Generation Revolution is filled with such portraits. It shows a side not just of political activism, but specifically of activism and community engagement amongst black and minority ethnicities in this country, that is rarely represented in the media, and gives me at least a strength of hope in future generations against what feels like a relentlessly cynical and ironic tone to much of the mainstream coverage of politics. It’s worth seeking out, as finding more ways to engage with political change is sadly becoming increasingly urgent in many parts of the western world.


NEW RELEASE FILM REVIEW
Directors Cassie Quarless and Usayd Younis | Length 74 minutes || Seen at Picturehouse Central, London, Saturday 12 November 2016

Bessie (2015)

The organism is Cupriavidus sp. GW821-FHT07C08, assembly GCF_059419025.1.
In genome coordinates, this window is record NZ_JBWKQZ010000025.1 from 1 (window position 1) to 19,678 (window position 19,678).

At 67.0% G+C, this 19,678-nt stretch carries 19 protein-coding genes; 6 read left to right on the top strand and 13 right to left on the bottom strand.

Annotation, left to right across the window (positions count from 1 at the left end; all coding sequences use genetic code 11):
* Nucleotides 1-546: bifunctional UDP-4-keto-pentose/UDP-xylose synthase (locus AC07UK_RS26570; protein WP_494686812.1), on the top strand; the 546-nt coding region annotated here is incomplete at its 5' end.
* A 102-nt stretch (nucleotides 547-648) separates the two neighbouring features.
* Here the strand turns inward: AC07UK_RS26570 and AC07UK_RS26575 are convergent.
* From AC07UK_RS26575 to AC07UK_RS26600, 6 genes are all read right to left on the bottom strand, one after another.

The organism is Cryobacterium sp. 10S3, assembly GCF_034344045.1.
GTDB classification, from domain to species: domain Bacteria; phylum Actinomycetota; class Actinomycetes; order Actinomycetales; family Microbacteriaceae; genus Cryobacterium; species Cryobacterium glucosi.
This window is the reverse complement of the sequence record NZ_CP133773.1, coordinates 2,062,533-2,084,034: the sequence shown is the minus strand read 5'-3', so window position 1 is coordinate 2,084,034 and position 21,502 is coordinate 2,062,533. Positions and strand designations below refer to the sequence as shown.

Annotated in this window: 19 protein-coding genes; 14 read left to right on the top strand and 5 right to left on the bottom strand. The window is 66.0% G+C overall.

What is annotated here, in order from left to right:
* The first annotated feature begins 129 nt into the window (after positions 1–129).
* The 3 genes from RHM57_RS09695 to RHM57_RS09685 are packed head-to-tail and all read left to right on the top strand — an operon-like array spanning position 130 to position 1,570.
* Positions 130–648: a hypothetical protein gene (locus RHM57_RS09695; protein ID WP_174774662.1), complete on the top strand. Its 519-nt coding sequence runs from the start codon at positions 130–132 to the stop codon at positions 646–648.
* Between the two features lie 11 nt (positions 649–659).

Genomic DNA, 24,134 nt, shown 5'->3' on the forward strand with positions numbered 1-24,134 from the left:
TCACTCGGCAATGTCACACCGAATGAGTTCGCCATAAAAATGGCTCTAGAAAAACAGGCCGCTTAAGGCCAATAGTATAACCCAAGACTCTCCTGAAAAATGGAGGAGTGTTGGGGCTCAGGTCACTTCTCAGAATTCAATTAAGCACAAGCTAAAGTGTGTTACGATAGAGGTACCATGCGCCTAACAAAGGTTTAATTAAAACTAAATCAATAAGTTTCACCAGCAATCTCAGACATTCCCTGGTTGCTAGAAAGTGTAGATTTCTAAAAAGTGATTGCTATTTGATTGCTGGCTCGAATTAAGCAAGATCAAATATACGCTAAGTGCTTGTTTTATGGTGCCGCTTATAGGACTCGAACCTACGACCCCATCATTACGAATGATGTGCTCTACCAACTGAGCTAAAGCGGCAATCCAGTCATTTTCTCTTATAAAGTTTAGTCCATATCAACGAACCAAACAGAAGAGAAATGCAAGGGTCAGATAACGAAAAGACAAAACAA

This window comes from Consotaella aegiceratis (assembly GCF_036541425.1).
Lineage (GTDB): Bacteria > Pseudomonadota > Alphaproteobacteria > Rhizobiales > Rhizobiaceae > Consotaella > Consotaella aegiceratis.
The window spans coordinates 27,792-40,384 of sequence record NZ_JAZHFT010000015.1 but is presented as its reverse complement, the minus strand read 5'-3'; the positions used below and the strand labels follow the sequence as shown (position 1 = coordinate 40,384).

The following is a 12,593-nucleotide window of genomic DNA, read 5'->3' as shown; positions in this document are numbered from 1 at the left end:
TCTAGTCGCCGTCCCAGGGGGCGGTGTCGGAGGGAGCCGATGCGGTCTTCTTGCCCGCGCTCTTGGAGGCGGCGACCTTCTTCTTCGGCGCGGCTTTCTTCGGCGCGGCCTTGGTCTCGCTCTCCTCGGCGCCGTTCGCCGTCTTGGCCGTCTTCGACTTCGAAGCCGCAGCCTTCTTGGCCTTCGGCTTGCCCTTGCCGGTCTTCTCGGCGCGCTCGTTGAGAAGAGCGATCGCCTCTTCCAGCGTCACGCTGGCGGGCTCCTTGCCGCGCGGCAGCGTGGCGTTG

I may not always have felt bowled over by the filmmaking here — attractive and well-staged as it is, there is a sense of conventionality to its telling, with a script that rushes through Bessie Smith’s career, pausing for some portentous slow-motion flashbacks and overlaid by an orchestral score that often drowned out any subtlety — and yet, YET. The performances are all uniformly fantastic, starting with the wonderful, too often underrated Queen Latifah as the blues singer of the title, all a-sparkle in those glamorous 20s and 30s show dresses, but also conveying a naked vulnerability and a streak of wilful non-conformism. Latifah has been doing great acting for at least 20 years (at least in the roles that I’ve been seeing her in on screen, starting for me with 1996’s Set It Off), but the plaudits extend too to all the supporting cast. As this is an HBO production, many of them are most familiar from their television work (Michael K. Williams as Bessie’s partner, and Khandi Alexander as her sister are only the most prominent), but I don’t think anyone argues anymore that this is any lesser a platform for screen narratives, and I found myself wishing at times this had been a mini-series instead. But no, Latifah makes Bessie greatly watchable with a performance worth celebrating, whatever other drawbacks the film may have.